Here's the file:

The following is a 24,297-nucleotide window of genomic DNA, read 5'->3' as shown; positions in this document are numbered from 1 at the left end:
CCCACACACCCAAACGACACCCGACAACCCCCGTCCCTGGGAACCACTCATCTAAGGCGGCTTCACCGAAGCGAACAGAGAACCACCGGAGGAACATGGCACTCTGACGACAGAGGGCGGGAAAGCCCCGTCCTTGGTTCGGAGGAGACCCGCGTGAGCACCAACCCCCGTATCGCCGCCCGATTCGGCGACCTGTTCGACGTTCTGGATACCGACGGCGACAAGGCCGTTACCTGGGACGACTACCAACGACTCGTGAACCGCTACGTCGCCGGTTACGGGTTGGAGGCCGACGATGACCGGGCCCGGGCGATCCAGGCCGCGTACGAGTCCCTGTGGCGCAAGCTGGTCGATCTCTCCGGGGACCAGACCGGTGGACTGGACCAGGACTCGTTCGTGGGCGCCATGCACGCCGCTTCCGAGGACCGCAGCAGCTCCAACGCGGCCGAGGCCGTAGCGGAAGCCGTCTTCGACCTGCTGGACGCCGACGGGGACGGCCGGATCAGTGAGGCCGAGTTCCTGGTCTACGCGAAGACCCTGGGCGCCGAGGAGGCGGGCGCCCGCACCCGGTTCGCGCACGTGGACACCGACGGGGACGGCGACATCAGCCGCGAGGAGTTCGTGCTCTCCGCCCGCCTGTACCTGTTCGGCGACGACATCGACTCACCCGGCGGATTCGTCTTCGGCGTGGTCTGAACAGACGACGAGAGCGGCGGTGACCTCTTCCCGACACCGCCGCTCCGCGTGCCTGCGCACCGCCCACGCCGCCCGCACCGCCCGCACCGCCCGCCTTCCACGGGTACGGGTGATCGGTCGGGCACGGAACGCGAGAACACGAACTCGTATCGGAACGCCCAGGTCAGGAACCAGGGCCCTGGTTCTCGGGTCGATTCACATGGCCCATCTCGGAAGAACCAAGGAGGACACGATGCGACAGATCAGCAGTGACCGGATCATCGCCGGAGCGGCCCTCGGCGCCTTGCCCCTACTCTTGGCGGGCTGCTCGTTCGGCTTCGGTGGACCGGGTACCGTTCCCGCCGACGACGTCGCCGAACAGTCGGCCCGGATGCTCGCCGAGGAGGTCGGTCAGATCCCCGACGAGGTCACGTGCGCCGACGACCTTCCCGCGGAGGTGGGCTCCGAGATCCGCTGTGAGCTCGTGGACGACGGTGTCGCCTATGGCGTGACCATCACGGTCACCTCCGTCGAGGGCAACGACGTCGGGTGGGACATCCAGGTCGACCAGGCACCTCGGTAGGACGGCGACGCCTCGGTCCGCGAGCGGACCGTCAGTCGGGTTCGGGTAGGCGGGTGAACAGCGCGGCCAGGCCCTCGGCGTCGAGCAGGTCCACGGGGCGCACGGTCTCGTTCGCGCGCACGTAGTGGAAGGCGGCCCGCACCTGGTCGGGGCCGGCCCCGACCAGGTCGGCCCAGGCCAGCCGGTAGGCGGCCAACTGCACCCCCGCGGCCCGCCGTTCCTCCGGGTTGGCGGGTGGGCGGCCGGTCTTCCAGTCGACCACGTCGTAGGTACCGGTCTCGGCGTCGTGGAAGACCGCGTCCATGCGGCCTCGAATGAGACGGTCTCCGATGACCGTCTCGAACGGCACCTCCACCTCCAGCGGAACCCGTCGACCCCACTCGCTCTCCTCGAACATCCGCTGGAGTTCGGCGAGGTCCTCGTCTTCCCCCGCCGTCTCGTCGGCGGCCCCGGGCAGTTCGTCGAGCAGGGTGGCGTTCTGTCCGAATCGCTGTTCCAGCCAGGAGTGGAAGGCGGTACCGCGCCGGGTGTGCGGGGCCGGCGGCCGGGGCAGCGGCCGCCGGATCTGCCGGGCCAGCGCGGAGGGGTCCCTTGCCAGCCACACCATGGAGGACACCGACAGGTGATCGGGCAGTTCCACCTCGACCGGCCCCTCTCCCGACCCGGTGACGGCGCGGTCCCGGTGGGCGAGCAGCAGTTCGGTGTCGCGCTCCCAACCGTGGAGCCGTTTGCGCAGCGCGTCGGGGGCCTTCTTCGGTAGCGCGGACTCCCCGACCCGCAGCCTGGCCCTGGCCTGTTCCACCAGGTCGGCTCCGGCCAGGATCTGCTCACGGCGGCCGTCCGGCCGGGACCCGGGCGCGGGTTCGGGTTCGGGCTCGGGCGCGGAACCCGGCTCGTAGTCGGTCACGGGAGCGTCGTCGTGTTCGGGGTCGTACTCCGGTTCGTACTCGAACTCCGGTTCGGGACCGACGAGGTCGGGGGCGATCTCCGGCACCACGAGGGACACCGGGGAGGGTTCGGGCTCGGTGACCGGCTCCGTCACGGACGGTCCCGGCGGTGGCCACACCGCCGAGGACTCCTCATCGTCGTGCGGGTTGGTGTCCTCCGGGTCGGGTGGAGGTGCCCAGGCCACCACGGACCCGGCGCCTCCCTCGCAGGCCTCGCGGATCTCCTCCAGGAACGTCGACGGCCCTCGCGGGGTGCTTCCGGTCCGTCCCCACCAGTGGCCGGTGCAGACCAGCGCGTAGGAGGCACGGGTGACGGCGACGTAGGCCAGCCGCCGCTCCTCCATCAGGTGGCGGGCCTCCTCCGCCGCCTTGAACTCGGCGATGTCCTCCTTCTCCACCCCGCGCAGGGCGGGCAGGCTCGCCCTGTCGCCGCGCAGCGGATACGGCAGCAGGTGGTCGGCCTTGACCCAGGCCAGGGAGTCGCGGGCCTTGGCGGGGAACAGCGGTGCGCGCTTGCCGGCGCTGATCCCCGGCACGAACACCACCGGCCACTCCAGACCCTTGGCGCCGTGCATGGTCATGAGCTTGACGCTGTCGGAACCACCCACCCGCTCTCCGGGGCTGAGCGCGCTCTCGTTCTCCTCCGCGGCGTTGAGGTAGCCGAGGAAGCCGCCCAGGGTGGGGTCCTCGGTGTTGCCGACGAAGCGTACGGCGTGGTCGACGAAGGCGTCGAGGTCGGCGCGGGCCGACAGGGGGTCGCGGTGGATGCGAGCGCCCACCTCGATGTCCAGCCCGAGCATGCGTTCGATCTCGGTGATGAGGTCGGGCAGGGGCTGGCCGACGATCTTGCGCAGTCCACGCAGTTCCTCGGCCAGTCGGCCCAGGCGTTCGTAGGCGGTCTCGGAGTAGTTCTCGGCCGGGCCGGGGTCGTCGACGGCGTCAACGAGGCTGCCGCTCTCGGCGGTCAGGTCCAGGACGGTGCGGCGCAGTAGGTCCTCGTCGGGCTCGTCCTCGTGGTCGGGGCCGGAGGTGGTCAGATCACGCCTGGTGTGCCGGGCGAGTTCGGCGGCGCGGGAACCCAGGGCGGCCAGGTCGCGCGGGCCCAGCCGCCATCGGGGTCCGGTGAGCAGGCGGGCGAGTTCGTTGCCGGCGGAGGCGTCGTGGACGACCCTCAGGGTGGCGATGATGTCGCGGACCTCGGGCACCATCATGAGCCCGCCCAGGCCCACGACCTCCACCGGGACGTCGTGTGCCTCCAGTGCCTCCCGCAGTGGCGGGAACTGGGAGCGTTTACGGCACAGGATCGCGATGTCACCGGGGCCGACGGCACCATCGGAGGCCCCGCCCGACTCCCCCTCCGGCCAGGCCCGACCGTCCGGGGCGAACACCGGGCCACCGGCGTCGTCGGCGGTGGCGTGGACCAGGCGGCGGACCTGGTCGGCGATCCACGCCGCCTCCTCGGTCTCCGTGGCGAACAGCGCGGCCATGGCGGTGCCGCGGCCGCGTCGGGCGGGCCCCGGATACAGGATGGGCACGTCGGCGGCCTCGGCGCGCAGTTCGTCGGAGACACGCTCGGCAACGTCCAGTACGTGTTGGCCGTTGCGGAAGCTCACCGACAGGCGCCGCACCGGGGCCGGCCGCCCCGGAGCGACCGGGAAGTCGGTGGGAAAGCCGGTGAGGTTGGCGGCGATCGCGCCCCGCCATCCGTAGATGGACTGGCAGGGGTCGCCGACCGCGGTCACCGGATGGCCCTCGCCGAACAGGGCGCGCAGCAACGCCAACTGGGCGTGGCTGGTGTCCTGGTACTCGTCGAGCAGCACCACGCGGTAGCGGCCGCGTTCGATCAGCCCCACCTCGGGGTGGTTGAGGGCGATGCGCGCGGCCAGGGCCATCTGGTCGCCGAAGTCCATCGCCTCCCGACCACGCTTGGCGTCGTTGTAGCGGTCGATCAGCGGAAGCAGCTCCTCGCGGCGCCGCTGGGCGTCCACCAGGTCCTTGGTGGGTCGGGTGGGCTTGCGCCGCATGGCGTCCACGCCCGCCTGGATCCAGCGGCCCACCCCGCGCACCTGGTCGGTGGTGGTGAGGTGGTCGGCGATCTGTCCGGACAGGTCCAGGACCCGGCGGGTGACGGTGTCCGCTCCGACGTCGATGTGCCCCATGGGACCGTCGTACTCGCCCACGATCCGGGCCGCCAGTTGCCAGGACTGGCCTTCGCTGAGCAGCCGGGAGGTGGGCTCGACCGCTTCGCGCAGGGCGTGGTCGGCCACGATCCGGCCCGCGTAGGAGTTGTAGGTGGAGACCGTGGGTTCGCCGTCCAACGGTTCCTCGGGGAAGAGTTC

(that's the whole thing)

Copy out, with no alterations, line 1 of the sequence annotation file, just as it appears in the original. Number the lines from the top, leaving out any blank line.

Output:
The following is a 24,297-nucleotide window of genomic DNA, read 5'->3' as shown; positions in this document are numbered from 1 at the left end: